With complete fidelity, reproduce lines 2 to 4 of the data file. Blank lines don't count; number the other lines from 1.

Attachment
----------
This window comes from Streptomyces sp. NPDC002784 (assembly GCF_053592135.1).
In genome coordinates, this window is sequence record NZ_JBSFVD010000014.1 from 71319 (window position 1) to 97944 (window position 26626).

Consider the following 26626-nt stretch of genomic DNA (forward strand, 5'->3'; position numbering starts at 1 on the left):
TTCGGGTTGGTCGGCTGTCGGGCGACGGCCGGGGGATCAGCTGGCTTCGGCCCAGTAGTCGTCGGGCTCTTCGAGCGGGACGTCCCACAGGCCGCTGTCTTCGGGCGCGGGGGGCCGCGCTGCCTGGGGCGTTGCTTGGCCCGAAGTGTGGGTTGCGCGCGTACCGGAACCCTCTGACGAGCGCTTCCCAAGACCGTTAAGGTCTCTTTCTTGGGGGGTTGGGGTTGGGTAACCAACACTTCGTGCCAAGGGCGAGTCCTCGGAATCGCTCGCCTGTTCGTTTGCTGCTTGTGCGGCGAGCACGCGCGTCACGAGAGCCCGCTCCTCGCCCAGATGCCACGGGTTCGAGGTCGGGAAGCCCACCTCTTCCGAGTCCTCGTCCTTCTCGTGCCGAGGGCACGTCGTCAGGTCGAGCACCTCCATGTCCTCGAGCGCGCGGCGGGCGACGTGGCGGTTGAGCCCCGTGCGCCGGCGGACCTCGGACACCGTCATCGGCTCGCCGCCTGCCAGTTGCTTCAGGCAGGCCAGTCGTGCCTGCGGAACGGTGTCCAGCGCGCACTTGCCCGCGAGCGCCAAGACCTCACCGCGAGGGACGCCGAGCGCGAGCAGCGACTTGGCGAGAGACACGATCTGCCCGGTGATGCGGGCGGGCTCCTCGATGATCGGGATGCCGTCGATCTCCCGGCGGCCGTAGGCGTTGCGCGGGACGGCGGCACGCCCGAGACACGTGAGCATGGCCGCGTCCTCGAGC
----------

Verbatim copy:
In genome coordinates, this window is sequence record NZ_JBSFVD010000014.1 from 71319 (window position 1) to 97944 (window position 26626).

Consider the following 26626-nt stretch of genomic DNA (forward strand, 5'->3'; position numbering starts at 1 on the left):
TTCGGGTTGGTCGGCTGTCGGGCGACGGCCGGGGGATCAGCTGGCTTCGGCCCAGTAGTCGTCGGGCTCTTCGAGCGGGACGTCCCACAGGCCGCTGTCTTCGGGCGCGGGGGGCCGCGCTGCCTGGGGCGTTGCTTGGCCCGAAGTGTGGGTTGCGCGCGTACCGGAACCCTCTGACGAGCGCTTCCCAAGACCGTTAAGGTCTCTTTCTTGGGGGGTTGGGGTTGGGTAACCAACACTTCGTGCCAAGGGCGAGTCCTCGGAATCGCTCGCCTGTTCGTTTGCTGCTTGTGCGGCGAGCACGCGCGTCACGAGAGCCCGCTCCTCGCCCAGATGCCACGGGTTCGAGGTCGGGAAGCCCACCTCTTCCGAGTCCTCGTCCTTCTCGTGCCGAGGGCACGTCGTCAGGTCGAGCACCTCCATGTCCTCGAGCGCGCGGCGGGCGACGTGGCGGTTGAGCCCCGTGCGCCGGCGGACCTCGGACACCGTCATCGGCTCGCCGCCTGCCAGTTGCTTCAGGCAGGCCAGTCGTGCCTGCGGAACGGTGTCCAGCGCGCACTTGCCCGCGAGCGCCAAGACCTCACCGCGAGGGACGCCGAGCGCGAGCAGCGACTTGGCGAGAGACACGATCTGCCCGGTGATGCGGGCGGGCTCCTCGATGATCGGGATGCCGTCGATCTCCCGGCGGCCGTAGGCGTTGCGCGGGACGGCGGCACGCCCGAGACACGTGAGCATGGCCGCGTCCTCGAGC